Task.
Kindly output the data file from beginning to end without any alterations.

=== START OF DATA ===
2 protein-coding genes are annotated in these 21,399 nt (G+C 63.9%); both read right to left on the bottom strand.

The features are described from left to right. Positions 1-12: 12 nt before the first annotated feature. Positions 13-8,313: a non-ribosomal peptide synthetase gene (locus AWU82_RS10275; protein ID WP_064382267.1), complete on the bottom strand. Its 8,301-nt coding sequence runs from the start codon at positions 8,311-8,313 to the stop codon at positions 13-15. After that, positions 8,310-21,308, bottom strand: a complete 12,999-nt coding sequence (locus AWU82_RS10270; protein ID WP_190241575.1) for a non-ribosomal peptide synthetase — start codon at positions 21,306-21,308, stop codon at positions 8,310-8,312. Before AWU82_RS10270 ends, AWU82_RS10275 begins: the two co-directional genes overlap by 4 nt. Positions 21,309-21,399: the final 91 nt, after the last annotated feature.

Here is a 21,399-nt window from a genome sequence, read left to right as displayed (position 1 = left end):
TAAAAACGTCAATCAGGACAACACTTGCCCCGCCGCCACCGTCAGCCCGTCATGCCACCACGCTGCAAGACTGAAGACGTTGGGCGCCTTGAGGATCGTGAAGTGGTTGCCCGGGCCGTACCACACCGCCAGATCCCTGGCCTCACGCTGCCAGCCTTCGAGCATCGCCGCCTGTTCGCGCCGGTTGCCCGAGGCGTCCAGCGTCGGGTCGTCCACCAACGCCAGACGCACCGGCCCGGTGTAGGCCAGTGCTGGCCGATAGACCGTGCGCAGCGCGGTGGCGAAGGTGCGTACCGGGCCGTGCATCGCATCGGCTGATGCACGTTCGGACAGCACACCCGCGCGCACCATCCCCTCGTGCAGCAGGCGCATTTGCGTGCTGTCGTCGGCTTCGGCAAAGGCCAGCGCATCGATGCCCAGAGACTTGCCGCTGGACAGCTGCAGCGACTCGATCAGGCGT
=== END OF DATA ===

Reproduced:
2 protein-coding genes are annotated in these 21,399 nt (G+C 63.9%); both read right to left on the bottom strand.

The features are described from left to right. Positions 1-12: 12 nt before the first annotated feature. Positions 13-8,313: a non-ribosomal peptide synthetase gene (locus AWU82_RS10275; protein ID WP_064382267.1), complete on the bottom strand. Its 8,301-nt coding sequence runs from the start codon at positions 8,311-8,313 to the stop codon at positions 13-15. After that, positions 8,310-21,308, bottom strand: a complete 12,999-nt coding sequence (locus AWU82_RS10270; protein ID WP_190241575.1) for a non-ribosomal peptide synthetase — start codon at positions 21,306-21,308, stop codon at positions 8,310-8,312. Before AWU82_RS10270 ends, AWU82_RS10275 begins: the two co-directional genes overlap by 4 nt. Positions 21,309-21,399: the final 91 nt, after the last annotated feature.

Here is a 21,399-nt window from a genome sequence, read left to right as displayed (position 1 = left end):
TAAAAACGTCAATCAGGACAACACTTGCCCCGCCGCCACCGTCAGCCCGTCATGCCACCACGCTGCAAGACTGAAGACGTTGGGCGCCTTGAGGATCGTGAAGTGGTTGCCCGGGCCGTACCACACCGCCAGATCCCTGGCCTCACGCTGCCAGCCTTCGAGCATCGCCGCCTGTTCGCGCCGGTTGCCCGAGGCGTCCAGCGTCGGGTCGTCCACCAACGCCAGACGCACCGGCCCGGTGTAGGCCAGTGCTGGCCGATAGACCGTGCGCAGCGCGGTGGCGAAGGTGCGTACCGGGCCGTGCATCGCATCGGCTGATGCACGTTCGGACAGCACACCCGCGCGCACCATCCCCTCGTGCAGCAGGCGCATTTGCGTGCTGTCGTCGGCTTCGGCAAAGGCCAGCGCATCGATGCCCAGAGACTTGCCGCTGGACAGCTGCAGCGACTCGATCAGGCGT